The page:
Increased post-market surveillance can reduce uncertainty around drugs that have not been tested in large populations, by ensuring that any ill effects can be detected and information can be made available to authorities for review rapidly. Some of the major FDA initiatives around post-market surveillance are the Sentinel program, the Adverse Event Reporting System, and the National System for Medical Device Post-Market Surveillance. Sentinel, which is currently being developed, will be the FDA’s next-generation system for tracking safety issues in drugs and medical devices. The FDA’s traditional means of post-market surveillance, such as the Adverse Event Reporting System, have relied on “passive” surveillance, in which the agency collects reports about drugs and medical products from external sources. Sentinel will be an “active” surveillance system, enabling the agency to conduct its own evaluations using electronic health records and other data. Sentinel’s first major pilot, “Mini-Sentinel,” will end in September 2014. Mini-Sentinel has allowed the FDA to investigate the challenges associated with widespread deployment of a medical product safety surveillance system and give support to the concept of using such a system to detect safety issues. The FDA should integrate the lessons learned from the trial into future manifestations of the Sentinel system and continue to develop the program with an eye toward active surveillance and rapid response to adverse events in the future. The FDA can also work to improve post-market surveillance in areas where Sentinel will not be as useful. For example, while Sentinel will have access to granular administrative and claims data for its investigations, this data often does not contain manufacturer or brand-specific device information. Moving forward with the National Medical Device Post-Market Surveillance system can help fill this gap by establishing a protocol for uniquely identifying devices and creating national registries for certain high-risk products.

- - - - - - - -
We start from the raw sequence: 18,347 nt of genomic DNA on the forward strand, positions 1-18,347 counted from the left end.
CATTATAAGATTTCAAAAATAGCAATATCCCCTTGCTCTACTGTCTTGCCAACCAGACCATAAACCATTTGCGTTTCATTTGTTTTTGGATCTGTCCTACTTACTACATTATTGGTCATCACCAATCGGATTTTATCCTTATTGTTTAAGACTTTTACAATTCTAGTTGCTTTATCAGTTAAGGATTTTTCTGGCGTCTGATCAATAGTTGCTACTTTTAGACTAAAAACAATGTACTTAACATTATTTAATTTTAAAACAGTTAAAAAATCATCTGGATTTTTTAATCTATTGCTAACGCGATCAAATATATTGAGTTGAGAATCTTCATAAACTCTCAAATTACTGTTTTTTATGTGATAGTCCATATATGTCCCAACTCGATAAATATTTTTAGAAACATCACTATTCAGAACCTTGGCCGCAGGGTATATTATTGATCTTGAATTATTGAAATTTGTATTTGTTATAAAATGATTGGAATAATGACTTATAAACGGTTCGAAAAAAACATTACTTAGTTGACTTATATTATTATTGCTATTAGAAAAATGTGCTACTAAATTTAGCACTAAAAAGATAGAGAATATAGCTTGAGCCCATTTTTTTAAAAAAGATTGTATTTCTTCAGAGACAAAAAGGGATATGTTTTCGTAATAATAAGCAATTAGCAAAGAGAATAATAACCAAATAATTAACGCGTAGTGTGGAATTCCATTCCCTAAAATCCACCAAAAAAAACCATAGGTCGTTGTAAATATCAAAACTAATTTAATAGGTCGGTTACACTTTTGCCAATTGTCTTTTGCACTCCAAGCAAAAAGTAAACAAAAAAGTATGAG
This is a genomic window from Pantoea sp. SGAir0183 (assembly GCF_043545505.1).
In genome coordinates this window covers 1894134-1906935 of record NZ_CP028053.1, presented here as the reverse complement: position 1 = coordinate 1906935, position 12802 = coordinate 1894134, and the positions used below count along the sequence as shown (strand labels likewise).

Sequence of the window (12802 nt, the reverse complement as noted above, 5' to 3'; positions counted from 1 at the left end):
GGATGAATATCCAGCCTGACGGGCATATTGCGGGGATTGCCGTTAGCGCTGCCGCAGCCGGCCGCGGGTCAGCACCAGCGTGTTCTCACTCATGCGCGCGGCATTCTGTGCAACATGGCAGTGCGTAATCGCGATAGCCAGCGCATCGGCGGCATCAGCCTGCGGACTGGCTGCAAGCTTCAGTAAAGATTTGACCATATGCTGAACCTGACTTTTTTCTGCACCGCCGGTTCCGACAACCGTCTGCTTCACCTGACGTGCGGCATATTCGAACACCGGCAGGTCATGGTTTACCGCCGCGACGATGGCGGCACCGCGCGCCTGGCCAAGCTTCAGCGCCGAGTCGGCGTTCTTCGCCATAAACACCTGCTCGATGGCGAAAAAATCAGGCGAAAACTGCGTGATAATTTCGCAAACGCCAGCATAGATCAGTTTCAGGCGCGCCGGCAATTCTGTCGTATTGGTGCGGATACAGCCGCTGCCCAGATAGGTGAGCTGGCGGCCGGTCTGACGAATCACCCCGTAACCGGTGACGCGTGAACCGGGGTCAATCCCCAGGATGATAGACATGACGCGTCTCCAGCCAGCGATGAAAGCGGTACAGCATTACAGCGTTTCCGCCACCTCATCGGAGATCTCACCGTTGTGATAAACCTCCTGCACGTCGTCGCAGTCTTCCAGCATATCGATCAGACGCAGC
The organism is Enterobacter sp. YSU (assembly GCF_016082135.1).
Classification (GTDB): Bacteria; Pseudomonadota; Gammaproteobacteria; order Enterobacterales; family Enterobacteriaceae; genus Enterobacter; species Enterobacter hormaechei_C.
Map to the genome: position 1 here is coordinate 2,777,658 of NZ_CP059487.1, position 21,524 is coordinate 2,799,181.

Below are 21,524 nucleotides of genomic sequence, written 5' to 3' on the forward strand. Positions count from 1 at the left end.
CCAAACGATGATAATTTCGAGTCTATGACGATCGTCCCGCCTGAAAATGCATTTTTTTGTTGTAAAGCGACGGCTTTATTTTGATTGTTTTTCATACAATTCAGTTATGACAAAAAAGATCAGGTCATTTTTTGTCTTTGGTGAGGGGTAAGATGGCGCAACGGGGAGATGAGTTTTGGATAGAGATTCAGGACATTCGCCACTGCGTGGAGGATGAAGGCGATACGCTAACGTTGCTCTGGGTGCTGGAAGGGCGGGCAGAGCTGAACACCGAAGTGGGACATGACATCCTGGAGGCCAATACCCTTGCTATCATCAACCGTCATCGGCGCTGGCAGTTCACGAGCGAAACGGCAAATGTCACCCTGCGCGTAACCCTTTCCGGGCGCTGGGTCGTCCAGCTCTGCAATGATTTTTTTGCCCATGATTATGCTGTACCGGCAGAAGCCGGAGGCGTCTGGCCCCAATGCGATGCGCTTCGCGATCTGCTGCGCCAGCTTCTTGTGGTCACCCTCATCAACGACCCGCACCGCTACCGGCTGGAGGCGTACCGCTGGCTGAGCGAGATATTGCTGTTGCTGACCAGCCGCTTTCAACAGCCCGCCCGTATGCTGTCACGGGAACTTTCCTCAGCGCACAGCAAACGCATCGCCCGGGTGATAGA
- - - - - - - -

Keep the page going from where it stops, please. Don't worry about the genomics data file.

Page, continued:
The challenges that drugmakers have had in seeking FDA approval for treatments for rare diseases will likely mirror some of the challenges they will face with precision medicine. Although the FDA has not yet fully embraced smaller trials, including those associated with precision medicine treatments, it has made some progress. However, as drugmakers accelerate their efforts to develop more personalized treatments, the FDA should increase its efforts to ensure that the clinical trial approval process can support more “small-n” studies as soon as possible and step up its post-market surveillance activities to ensure that any issues not detected in trials can be swiftly detected and addressed.